Posted on August 1, 2006

Few Poor, Minority Pupils In Charters

Celia R. Baker and Julia Lyon, Salt Lake Tribune, July 30, 2006

Charter schools in Utah increasingly are serving wealthy, white students and leaving poorer and minority children behind in traditional public schools, a Salt Lake Tribune analysis shows.

Although charter schools by law are open to every student because taxpayers fund them, in practice many educate only a narrow slice of the population. Some Utah school districts with high minority student populations are home to charter schools with significantly smaller percentages of ethnic minorities, and many of the newest charter schools will open this fall in affluent communities with little diversity.

Of 13 charter schools opening this fall along the Wasatch Front, 11 are in communities with median household incomes that exceed the state average, by as much as 58 percent. Plus, even charter schools in diverse communities often don’t reflect the diversity that surrounds them.

The Tribune’s analysis shows that in the 2005-06 school year, the Salt Lake City School District, where 52 percent of students are ethnic minorities, has charter schools in its boundaries with 21 percent and 18 percent minority populations. In the Ogden City School District, where half the students are minorities, charter schools have 28 percent and 15 percent minority populations.

When Latina artist Ruby Chacon, of Salt Lake City, decided to enroll her son in the Salt Lake Arts Academy, her family made a choice.

“We had to weigh whether we wanted him to be in a diverse school or we wanted to give him a more solid education,” she said. “We figured we’d be able to compensate for the [lack of] diversity.”

Lack of free transportation to charter schools, inadequate outreach to minority communities and the schools’ locations in affluent neighborhoods are just a few of the barriers keeping minority students out of the schools, critics say. Parents who found charter schools are often white, and wealthy enough to pursue the monumental task of creating a new institution. Low-income parents may have neither the time nor the financial means to found their own schools.


Government officials are aware of the homogenous nature of many charter schools.

“The Office for Civil Rights is becoming more concerned about schools that have a special mission like charters, like magnet schools, like international baccalaureate programs,” said Richard Gomez, Utah State Office of Education coordinator of educational equity. “Those are all pretty exclusive unless they make an effort to reach out to a population that normally wouldn’t be part of it.”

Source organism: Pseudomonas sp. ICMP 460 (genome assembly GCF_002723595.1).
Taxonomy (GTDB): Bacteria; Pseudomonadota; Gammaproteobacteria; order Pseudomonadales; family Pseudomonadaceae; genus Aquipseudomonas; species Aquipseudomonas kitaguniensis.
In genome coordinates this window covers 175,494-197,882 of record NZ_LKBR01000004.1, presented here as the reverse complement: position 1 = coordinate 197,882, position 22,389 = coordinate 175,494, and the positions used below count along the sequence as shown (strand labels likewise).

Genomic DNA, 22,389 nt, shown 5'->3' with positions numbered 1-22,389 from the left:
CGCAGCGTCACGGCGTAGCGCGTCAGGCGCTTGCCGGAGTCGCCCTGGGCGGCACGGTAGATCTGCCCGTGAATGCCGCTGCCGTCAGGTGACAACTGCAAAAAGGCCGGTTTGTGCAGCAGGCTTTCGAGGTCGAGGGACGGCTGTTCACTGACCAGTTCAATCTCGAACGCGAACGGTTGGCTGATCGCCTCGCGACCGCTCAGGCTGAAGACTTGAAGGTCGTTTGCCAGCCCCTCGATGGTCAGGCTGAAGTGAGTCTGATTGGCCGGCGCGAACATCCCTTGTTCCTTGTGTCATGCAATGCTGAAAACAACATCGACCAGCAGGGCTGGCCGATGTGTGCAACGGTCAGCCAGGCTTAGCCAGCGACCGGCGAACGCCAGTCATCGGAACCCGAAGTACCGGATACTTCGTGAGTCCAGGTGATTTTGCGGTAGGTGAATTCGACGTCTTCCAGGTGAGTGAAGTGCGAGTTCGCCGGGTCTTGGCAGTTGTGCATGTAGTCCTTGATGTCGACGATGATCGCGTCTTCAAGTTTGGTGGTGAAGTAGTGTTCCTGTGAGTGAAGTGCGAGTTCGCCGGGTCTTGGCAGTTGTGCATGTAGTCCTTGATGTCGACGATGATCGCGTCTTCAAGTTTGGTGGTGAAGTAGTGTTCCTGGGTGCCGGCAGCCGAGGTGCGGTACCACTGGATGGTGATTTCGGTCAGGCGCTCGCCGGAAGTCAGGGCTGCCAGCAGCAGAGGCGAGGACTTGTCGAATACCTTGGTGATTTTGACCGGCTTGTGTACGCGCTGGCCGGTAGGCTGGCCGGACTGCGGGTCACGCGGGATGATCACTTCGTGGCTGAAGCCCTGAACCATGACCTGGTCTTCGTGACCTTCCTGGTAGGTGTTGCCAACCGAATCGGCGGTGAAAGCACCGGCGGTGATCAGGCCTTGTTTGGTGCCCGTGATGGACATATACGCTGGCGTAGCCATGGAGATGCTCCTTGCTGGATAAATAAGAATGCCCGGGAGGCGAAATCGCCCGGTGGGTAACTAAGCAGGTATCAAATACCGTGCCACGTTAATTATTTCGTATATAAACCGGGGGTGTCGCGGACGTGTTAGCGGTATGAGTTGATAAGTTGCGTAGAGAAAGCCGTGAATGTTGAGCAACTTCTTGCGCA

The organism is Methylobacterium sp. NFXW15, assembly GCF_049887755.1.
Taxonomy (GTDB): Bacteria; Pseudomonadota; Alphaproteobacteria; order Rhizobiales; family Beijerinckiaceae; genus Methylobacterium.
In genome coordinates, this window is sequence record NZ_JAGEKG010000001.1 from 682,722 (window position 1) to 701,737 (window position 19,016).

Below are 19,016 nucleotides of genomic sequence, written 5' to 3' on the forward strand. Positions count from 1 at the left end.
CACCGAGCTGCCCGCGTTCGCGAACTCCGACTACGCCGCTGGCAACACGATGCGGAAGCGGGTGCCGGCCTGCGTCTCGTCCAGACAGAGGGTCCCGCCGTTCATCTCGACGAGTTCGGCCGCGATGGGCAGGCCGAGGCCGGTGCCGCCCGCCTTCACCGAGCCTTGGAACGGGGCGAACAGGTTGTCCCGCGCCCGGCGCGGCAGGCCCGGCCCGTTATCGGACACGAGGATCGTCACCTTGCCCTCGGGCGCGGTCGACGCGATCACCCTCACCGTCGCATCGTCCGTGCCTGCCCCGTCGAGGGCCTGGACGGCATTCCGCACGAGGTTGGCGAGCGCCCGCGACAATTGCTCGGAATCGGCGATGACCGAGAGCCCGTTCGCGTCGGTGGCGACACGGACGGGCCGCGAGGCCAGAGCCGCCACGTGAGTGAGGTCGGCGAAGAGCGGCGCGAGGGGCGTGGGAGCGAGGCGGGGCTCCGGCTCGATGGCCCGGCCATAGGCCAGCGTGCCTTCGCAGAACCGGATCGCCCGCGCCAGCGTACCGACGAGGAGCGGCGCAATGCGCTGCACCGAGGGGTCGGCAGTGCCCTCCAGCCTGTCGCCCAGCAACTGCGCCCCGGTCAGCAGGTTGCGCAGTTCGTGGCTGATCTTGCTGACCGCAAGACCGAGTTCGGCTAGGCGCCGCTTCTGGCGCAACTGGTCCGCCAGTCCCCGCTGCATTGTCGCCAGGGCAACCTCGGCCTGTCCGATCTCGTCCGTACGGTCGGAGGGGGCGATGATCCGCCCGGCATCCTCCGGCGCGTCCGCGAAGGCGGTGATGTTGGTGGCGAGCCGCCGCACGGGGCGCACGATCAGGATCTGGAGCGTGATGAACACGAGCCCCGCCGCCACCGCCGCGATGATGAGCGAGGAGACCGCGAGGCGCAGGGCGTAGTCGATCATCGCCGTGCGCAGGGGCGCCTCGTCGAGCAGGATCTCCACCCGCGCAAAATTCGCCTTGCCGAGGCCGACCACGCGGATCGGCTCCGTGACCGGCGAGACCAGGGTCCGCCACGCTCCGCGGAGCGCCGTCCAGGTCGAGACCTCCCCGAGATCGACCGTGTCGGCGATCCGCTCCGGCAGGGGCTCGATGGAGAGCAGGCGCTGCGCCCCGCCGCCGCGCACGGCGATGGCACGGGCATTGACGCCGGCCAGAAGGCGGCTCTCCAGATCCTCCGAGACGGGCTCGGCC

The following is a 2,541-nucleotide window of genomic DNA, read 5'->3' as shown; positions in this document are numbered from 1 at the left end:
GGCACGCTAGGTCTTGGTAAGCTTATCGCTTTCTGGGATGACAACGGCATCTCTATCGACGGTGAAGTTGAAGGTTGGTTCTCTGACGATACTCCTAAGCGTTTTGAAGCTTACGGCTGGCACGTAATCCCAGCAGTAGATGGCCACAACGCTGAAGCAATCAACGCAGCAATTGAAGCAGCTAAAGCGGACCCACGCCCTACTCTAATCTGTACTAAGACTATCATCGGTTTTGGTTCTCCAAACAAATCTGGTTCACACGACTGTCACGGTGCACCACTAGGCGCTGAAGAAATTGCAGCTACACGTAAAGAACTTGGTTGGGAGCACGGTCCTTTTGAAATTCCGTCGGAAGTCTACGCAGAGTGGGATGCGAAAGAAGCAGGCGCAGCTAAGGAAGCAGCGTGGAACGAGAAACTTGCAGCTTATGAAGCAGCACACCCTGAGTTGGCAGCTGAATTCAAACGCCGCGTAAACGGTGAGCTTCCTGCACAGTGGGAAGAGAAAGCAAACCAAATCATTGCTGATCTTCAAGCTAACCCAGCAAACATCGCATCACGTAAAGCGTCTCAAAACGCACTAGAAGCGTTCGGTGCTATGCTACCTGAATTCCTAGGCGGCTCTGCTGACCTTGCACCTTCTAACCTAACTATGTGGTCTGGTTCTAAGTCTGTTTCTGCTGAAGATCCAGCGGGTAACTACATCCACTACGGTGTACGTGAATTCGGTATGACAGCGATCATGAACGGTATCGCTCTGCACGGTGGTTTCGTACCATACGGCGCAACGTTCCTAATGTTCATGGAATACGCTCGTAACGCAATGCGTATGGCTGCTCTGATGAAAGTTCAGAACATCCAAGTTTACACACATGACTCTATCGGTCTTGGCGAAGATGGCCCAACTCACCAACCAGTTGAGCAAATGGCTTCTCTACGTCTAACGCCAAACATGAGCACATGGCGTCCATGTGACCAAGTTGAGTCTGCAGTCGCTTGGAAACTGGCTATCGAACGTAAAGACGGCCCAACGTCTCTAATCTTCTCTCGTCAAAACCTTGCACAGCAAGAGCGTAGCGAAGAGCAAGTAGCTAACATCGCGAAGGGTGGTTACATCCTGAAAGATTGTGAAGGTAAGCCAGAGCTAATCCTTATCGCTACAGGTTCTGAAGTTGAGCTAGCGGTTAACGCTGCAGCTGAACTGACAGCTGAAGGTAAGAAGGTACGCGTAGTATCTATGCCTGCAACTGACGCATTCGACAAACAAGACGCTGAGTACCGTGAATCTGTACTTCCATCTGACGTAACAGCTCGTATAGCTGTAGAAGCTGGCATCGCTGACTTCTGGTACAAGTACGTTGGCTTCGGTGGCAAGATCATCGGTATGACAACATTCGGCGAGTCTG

Gomez doesn’t accuse charter schools of deliberate exclusivity.

“But when you don’t do certain things to be what I would call proactive . . . does it make it any less desirable, any [more] acceptable?”

When Jennifer Mayer-Glenn, a teacher at North Star Elementary in Salt Lake City, talks to Latino parents about alternative public schools, they often express surprise at what’s available, she said.

Cultural divides can make it difficult for many minority families to understand how regular public schools work, Mayer-Glenn said. Discovering charter schools requires yet another step.

Although some existing and planned charter schools do actively recruit minorities, Latino activist Frank Cordova, of South Jordan, sees charter schools as a mechanism for white flight as the majority population leaves traditional public schools “to get away from the minority” population, he said. Julie Adamic, director of John Hancock Charter School in Pleasant Grove and a member of the Utah State Charter School Board, defends charter schools. She’s heard radio spots, and seen newspaper ads and signs advertising charter schools.


Once a parent discovers a charter school, the next hurdle can be simply securing one of the few coveted spots.


In addition to the siblings exception, charter schools may give enrollment preference under other limited conditions, perhaps providing opportunities to favor certain students.

The children of founding parents, plus a nominal number of people who donate substantial time or expertise to starting charter schools, are allowed preference, for example.

State rules say no more than 10 percent of a school’s students can receive such preference, but Carol Lear, an attorney for the State Education Office, has seen instances when volunteers’ children have made up more than 10 percent of charter schools’ enrollments.

“It’s hard for us to enforce the 10 percent rule, but we certainly try,” Broberg said. “It comes down to what is the spirit of this law. It’s all about getting people involved, not excluding other people.”

Once students with legal enrollment preference are enrolled, charter schools must hold lotteries to fill other enrollment vacancies. But even these can be conducted strategically — by making sure “desirable” families are contacted and encouraged to participate.


State Sen. Howard Stephenson, R-Draper, who backed legislation creating charter schools, said the schools are driven by the need for parental choice in public education. He doesn’t know how to increase diversity in charter schools and isn’t sure it is necessary.

“It may be that ethnic populations are being served well and may feel satisfied with their neighborhood schools,” he said.

Like Stephenson, Scott Smith, Charter School Board chairman, believes parental choice should remain the paramount consideration.

Smith said his board provides support for parental choices but can’t dictate an increase in charter school diversity. Concentrations of charter schools in certain areas indicate that parents are involved in their children’s educations, he said.

“It comes down to the philosophy that we need to leave this open for parents to decide and not have a bureaucracy decide,” Smith said.